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Association of primary care physician supply with maternal and child health in China: a national panel dataset, 2012–2017



The Chinese government has been strengthening the primary care system since the launch of the New Healthcare System Reform in 2009. Among all endeavors, the most obvious and significant improvement lays in maternal and child health. This study was designed to explore the association of primary care physician supply with maternal and child health outcomes in China, and provide policy suggestions to the law makers.


Six-year panel dataset of 31 provinces in China from 2012 to 2017 was used to conduct the longitudinal ecological study. Linear fixed effects regression model was applied to explore the association of primary care physician supply with the metrics of maternal and child health outcomes while controlling for specialty care physician supply and socio-economic covariates. Stratified analysis was used to test whether this association varies across different regions in China.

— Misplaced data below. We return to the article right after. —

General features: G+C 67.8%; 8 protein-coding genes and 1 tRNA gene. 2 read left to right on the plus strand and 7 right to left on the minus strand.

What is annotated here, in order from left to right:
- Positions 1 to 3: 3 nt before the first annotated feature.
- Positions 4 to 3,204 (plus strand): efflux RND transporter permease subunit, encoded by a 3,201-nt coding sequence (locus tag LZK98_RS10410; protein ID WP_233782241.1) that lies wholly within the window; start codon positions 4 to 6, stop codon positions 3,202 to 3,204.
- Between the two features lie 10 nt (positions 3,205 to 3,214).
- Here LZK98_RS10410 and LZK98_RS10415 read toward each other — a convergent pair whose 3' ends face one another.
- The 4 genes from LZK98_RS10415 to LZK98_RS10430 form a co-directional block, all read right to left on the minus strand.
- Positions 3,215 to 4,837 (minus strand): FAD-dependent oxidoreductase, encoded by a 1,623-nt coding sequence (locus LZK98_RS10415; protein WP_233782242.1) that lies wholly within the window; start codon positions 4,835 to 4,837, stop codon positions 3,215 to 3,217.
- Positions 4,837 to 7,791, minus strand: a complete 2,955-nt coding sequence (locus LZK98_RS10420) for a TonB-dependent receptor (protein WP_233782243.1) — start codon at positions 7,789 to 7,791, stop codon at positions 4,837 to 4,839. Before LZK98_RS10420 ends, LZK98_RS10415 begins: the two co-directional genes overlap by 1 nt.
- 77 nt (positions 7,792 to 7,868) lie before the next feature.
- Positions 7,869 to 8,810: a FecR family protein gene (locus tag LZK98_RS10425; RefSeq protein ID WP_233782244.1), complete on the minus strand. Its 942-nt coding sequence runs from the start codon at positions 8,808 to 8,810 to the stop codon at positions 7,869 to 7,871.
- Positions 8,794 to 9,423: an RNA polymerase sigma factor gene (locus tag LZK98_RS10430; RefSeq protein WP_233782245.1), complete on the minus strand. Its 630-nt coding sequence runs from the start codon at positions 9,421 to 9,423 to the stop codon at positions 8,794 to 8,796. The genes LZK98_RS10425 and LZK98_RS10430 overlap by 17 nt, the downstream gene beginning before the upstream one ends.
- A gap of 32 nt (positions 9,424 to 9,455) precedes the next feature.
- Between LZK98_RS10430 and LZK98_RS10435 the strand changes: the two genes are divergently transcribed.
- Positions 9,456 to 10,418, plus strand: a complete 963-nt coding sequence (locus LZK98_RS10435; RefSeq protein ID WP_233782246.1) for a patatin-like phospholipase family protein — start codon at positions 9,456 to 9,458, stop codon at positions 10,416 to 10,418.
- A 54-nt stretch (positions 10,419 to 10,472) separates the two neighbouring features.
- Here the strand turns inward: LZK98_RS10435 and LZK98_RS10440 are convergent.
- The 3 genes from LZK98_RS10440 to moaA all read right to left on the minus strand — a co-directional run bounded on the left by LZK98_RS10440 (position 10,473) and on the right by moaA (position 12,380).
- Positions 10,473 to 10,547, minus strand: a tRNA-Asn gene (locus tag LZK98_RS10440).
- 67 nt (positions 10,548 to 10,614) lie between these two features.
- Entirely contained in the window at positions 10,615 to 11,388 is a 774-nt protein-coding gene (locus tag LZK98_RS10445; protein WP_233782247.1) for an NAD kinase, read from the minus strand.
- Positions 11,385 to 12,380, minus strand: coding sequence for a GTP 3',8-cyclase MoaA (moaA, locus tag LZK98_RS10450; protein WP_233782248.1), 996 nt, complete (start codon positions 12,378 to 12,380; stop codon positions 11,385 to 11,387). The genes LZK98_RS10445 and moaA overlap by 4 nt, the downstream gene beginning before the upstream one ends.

The number of primary care physicians per 10,000 population increased from 15.56 (95% CI: 13.66 to 17.47) to 16.08 (95% CI: 13.86 to 18.29) from 2012 to 2017. The increase of one primary care physician per 10,000 population was associated with 5.26 reduction in maternal mortality per 100,000 live births (95% CI: − 6.745 to − 3.774), 0.106% (95% CI: − 0.189 to − 0.023) decrease in low birth weight, and 0.419 decline (95% CI: − 0.564 to − 0.273) in perinatal mortality per 1000 live births while other variables were held constant. The association was particularly prominent in the less-developed western China compared to the developed eastern and central China.